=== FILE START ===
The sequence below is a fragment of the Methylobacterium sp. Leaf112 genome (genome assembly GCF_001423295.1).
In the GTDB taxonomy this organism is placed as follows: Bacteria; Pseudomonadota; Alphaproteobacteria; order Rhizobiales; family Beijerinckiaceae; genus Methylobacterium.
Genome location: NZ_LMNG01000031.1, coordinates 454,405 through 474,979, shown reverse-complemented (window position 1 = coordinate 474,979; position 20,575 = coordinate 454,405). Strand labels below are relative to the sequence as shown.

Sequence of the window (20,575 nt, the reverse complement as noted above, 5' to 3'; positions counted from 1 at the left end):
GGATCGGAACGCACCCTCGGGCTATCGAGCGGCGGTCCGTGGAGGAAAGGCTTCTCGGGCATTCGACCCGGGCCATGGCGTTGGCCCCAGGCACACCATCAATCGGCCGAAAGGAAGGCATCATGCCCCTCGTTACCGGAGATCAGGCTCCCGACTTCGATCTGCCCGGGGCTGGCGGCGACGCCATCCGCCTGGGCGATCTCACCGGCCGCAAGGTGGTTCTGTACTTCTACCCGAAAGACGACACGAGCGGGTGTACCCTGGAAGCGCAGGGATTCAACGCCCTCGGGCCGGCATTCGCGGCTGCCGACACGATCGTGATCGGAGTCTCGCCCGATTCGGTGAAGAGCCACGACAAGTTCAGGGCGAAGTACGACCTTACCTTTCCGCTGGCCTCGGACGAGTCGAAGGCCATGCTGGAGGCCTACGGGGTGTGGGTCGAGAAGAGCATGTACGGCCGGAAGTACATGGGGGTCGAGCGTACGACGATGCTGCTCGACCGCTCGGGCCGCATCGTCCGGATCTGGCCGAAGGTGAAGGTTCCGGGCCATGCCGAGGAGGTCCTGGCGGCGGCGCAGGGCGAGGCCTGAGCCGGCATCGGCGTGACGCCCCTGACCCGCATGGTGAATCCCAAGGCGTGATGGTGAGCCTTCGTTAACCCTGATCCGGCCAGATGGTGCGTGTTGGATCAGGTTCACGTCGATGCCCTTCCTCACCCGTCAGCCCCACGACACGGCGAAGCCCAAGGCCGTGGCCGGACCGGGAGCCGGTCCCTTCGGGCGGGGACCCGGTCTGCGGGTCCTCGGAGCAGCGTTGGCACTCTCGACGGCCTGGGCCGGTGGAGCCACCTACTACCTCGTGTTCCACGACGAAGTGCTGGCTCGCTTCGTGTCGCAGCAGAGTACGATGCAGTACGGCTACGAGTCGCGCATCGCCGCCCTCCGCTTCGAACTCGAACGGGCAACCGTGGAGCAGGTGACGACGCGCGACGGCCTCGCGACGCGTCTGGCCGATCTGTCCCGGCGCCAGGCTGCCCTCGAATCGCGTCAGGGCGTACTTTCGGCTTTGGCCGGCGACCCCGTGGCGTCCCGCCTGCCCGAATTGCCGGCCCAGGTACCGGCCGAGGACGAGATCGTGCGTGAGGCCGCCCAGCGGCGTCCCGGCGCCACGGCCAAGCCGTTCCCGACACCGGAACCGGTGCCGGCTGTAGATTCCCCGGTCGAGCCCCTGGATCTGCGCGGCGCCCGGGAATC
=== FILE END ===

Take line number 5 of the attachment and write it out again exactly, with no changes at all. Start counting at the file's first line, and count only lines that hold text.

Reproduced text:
GGATCGGAACGCACCCTCGGGCTATCGAGCGGCGGTCCGTGGAGGAAAGGCTTCTCGGGCATTCGACCCGGGCCATGGCGTTGGCCCCAGGCACACCATCAATCGGCCGAAAGGAAGGCATCATGCCCCTCGTTACCGGAGATCAGGCTCCCGACTTCGATCTGCCCGGGGCTGGCGGCGACGCCATCCGCCTGGGCGATCTCACCGGCCGCAAGGTGGTTCTGTACTTCTACCCGAAAGACGACACGAGCGGGTGTACCCTGGAAGCGCAGGGATTCAACGCCCTCGGGCCGGCATTCGCGGCTGCCGACACGATCGTGATCGGAGTCTCGCCCGATTCGGTGAAGAGCCACGACAAGTTCAGGGCGAAGTACGACCTTACCTTTCCGCTGGCCTCGGACGAGTCGAAGGCCATGCTGGAGGCCTACGGGGTGTGGGTCGAGAAGAGCATGTACGGCCGGAAGTACATGGGGGTCGAGCGTACGACGATGCTGCTCGACCGCTCGGGCCGCATCGTCCGGATCTGGCCGAAGGTGAAGGTTCCGGGCCATGCCGAGGAGGTCCTGGCGGCGGCGCAGGGCGAGGCCTGAGCCGGCATCGGCGTGACGCCCCTGACCCGCATGGTGAATCCCAAGGCGTGATGGTGAGCCTTCGTTAACCCTGATCCGGCCAGATGGTGCGTGTTGGATCAGGTTCACGTCGATGCCCTTCCTCACCCGTCAGCCCCACGACACGGCGAAGCCCAAGGCCGTGGCCGGACCGGGAGCCGGTCCCTTCGGGCGGGGACCCGGTCTGCGGGTCCTCGGAGCAGCGTTGGCACTCTCGACGGCCTGGGCCGGTGGAGCCACCTACTACCTCGTGTTCCACGACGAAGTGCTGGCTCGCTTCGTGTCGCAGCAGAGTACGATGCAGTACGGCTACGAGTCGCGCATCGCCGCCCTCCGCTTCGAACTCGAACGGGCAACCGTGGAGCAGGTGACGACGCGCGACGGCCTCGCGACGCGTCTGGCCGATCTGTCCCGGCGCCAGGCTGCCCTCGAATCGCGTCAGGGCGTACTTTCGGCTTTGGCCGGCGACCCCGTGGCGTCCCGCCTGCCCGAATTGCCGGCCCAGGTACCGGCCGAGGACGAGATCGTGCGTGAGGCCGCCCAGCGGCGTCCCGGCGCCACGGCCAAGCCGTTCCCGACACCGGAACCGGTGCCGGCTGTAGATTCCCCGGTCGAGCCCCTGGATCTGCGCGGCGCCCGGGAATC